For Co-Operation by Texas Fire Departments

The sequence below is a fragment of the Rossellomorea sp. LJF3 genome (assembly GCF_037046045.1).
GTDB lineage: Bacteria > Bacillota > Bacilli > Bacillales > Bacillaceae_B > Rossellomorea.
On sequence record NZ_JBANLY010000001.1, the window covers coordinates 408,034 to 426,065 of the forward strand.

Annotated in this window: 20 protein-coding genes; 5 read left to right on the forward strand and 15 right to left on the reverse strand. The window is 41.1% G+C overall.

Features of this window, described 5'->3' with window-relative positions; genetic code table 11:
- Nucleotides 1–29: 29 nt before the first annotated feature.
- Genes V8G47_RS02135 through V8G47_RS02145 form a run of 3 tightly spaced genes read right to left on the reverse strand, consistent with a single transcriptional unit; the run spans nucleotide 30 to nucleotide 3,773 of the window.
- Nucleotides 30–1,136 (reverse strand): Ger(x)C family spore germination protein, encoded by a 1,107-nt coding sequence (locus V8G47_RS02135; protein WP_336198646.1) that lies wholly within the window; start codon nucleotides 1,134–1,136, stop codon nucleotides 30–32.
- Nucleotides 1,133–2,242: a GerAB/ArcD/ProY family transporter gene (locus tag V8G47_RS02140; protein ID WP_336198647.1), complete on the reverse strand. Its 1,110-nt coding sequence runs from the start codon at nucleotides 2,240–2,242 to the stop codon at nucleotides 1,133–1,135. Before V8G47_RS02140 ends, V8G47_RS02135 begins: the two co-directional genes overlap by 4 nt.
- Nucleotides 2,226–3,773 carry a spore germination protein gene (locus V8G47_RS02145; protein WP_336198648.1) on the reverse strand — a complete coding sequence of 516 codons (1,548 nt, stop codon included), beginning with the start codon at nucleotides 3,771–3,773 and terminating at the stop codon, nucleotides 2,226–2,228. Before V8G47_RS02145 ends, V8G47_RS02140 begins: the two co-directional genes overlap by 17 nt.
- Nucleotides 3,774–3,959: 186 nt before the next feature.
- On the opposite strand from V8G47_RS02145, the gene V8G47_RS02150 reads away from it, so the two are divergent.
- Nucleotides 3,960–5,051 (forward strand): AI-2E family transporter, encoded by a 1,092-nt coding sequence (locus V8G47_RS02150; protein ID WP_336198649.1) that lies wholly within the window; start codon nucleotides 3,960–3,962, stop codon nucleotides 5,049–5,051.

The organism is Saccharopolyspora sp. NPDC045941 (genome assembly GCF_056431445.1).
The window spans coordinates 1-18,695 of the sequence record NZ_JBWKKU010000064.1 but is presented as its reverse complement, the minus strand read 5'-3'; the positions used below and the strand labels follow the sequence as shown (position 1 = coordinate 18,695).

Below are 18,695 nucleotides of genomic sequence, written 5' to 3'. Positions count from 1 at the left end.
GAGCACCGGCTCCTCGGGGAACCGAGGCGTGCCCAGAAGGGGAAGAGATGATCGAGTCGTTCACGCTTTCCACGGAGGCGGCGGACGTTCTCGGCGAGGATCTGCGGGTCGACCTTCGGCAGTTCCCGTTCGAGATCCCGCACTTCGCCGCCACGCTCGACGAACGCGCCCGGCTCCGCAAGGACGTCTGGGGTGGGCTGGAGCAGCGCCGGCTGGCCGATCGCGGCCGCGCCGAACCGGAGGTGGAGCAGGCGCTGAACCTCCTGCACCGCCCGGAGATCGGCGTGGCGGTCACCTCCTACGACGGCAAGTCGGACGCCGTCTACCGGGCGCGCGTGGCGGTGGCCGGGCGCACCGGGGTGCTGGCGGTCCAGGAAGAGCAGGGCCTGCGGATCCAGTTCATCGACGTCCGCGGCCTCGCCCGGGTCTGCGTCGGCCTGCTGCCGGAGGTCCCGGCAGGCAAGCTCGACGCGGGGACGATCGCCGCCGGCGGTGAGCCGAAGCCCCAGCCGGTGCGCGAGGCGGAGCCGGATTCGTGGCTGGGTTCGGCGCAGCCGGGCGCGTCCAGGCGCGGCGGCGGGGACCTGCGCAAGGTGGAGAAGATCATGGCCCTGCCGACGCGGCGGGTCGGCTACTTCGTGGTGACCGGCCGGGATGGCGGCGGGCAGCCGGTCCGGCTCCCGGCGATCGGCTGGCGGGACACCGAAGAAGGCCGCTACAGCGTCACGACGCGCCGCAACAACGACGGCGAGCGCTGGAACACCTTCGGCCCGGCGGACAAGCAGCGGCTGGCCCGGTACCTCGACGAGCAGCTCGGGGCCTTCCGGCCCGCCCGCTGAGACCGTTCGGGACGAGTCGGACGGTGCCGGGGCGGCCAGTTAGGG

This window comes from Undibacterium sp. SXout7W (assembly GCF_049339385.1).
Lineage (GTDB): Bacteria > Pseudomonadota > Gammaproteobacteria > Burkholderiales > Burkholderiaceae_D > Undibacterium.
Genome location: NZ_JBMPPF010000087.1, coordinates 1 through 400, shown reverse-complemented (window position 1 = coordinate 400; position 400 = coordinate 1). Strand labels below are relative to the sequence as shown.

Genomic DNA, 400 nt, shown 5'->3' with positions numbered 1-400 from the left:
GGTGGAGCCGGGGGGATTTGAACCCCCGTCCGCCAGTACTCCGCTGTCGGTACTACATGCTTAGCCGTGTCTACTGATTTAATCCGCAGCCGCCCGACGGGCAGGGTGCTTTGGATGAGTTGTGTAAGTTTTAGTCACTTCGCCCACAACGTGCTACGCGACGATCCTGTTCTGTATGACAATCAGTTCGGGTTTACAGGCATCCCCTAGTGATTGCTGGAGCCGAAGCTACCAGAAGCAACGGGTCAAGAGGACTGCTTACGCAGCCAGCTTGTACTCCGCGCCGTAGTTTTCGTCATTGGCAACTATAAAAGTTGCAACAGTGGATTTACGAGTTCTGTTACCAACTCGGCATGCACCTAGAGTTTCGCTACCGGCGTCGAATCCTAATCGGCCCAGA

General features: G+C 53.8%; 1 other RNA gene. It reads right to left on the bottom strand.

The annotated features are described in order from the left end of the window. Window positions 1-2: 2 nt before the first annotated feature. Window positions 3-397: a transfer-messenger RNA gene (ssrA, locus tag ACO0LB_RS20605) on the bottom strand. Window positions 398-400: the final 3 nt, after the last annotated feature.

In a report read at the convention of the Texas State Volunteer Firemen’s Association, Secretary J. Ed. Schmitz advocated a mutual aid service between neighboring cities. Many towns, he said, were too small to support an up-to-date fire department and equipment nor were they financially able to go to the expense of buying modern apparatus. He referred to the Paris conflagration with its loss of millions of dollars. Except for the city of Dallas, Honey Grove and Hugo, the neighboring towns were not able to render any assistance, as no provision had been made for such emergencies. Had they had a system of alarm the fire chief of Paris could have called out the first aid if he saw that such steps were absolutely necessary and if in his opinion he felt that still greater assistance was necessary he could have called out the second aid, which under his proposed plan would consist of such cities and towns which were located within a radius of 100 miles, the first aid to consist of towns which are located within less than 100 miles. An arrangement could be made with steam and electric railways, where the county roads were not in a good condition, to transport equipment with the least possible delay. The State should be divided into districts according to geographical location along a plan which he hoped the convention would take into consideration and have same ready at the next meeting of the association. The report was received with great enthusiasm. Chief T. S. Wright, of Temple, was recognized and introduced the following motion: “The convention to appoint a committee consisting of J. Ed. Schmitz, secretary, and three fire chiefs to be designated by him, from different sections of the State, to work out a plan to district the State in line with his report. This committee to meet at some point in the State to discuss plans and means. The expenses connected with this work to be borne by the association. This motion was promptly seconded and passed with great enthusiasm. Chief H. A. Magee, of the Dallas Fire Department, was recognized and stated to the convention that the city of Dallas had for the past ten years a system whereby quick service could be rendered to other towns and that his department had had occasion to use it twice during this time. He told of a fire which occurred in the city of Fort Worth, where his department was called upon for assistance. Before the railroads had gotten out the engine order his fire apparatus had been loaded and the run of thirty-two miles between Dallas and Fort Worth was made in thirty-five minutes. Again, at the Paris fire, the distance of 102 miles was made in two hours and one half.